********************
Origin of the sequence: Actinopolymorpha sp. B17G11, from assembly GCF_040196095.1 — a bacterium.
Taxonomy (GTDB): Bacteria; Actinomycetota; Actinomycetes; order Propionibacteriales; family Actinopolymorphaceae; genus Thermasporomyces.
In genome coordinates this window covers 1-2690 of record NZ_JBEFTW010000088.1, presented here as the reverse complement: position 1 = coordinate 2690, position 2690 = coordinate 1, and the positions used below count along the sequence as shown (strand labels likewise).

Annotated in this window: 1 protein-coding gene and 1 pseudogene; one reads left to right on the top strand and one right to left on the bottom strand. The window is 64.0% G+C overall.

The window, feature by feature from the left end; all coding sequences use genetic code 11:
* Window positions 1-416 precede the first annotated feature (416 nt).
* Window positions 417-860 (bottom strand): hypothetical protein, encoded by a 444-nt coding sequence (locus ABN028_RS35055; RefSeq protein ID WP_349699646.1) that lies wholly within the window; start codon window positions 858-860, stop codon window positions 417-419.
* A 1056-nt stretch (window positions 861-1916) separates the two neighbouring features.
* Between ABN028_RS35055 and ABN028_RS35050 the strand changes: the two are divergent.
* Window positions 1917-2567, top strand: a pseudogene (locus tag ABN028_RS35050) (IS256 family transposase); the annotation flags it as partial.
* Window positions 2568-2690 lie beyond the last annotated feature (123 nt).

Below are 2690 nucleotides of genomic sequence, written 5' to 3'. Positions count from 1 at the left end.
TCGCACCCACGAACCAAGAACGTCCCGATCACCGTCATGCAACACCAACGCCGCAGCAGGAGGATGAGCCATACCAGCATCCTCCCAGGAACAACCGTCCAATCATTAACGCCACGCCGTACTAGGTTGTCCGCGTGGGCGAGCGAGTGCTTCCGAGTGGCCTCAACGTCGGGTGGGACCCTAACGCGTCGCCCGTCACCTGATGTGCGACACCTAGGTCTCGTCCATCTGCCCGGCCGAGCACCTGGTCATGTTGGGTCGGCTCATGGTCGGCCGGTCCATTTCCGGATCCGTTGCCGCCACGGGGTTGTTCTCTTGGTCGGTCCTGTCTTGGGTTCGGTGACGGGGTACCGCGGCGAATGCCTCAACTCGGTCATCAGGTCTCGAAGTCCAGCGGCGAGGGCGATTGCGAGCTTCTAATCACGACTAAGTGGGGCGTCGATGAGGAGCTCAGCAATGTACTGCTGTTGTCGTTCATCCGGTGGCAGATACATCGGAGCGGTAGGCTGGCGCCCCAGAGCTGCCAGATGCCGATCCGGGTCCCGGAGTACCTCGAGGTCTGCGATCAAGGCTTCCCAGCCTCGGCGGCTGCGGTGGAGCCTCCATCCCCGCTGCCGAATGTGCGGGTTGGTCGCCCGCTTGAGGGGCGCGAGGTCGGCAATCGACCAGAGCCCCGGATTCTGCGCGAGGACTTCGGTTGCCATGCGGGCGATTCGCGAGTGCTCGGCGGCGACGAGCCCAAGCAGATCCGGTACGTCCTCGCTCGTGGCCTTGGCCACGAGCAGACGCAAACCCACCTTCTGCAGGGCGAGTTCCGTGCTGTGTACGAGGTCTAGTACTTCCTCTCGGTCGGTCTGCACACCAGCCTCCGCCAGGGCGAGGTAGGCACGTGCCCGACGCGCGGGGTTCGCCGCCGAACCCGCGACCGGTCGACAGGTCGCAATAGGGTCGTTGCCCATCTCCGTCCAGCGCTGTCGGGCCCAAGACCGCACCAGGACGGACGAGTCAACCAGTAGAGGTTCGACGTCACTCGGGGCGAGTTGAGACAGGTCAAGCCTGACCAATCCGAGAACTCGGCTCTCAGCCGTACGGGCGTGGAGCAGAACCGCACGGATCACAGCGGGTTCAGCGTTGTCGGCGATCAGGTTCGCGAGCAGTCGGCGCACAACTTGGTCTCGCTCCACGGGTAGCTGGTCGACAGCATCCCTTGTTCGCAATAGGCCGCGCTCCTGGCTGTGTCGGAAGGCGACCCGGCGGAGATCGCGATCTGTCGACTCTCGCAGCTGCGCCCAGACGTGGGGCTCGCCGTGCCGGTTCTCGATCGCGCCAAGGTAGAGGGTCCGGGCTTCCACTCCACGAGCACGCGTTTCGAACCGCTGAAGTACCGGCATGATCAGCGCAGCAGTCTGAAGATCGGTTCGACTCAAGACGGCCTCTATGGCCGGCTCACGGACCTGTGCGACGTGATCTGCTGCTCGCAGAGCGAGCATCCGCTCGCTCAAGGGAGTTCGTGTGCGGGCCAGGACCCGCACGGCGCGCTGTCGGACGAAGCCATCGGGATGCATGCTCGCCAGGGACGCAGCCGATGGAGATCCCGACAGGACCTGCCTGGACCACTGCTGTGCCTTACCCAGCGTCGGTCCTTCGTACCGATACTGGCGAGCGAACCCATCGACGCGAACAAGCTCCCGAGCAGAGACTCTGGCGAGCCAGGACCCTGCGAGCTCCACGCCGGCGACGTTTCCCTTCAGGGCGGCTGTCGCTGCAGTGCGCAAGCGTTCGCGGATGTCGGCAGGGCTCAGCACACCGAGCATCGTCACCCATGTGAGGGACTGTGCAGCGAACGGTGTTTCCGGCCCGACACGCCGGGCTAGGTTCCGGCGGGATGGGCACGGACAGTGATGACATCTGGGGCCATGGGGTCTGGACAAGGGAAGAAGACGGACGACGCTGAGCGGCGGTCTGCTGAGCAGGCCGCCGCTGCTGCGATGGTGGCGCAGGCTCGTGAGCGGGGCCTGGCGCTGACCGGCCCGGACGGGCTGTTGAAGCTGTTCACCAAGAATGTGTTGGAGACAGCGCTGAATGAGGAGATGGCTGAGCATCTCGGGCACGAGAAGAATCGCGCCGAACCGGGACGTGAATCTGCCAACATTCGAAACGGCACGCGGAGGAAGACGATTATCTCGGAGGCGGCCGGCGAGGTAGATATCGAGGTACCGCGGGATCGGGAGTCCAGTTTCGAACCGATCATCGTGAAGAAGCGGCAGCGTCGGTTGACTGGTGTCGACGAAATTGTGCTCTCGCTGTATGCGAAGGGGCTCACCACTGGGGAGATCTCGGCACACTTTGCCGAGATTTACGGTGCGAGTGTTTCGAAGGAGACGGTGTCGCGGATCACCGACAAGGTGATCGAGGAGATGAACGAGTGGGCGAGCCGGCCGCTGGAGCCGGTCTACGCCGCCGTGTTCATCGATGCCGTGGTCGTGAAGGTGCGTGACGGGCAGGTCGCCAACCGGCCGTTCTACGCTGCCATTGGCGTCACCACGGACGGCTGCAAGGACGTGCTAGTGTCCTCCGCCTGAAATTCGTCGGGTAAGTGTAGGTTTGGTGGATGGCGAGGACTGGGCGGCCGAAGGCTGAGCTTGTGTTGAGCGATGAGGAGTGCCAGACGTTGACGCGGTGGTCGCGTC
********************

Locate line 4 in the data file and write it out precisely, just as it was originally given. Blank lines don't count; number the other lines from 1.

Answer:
Annotated in this window: 1 protein-coding gene and 1 pseudogene; one reads left to right on the top strand and one right to left on the bottom strand. The window is 64.0% G+C overall.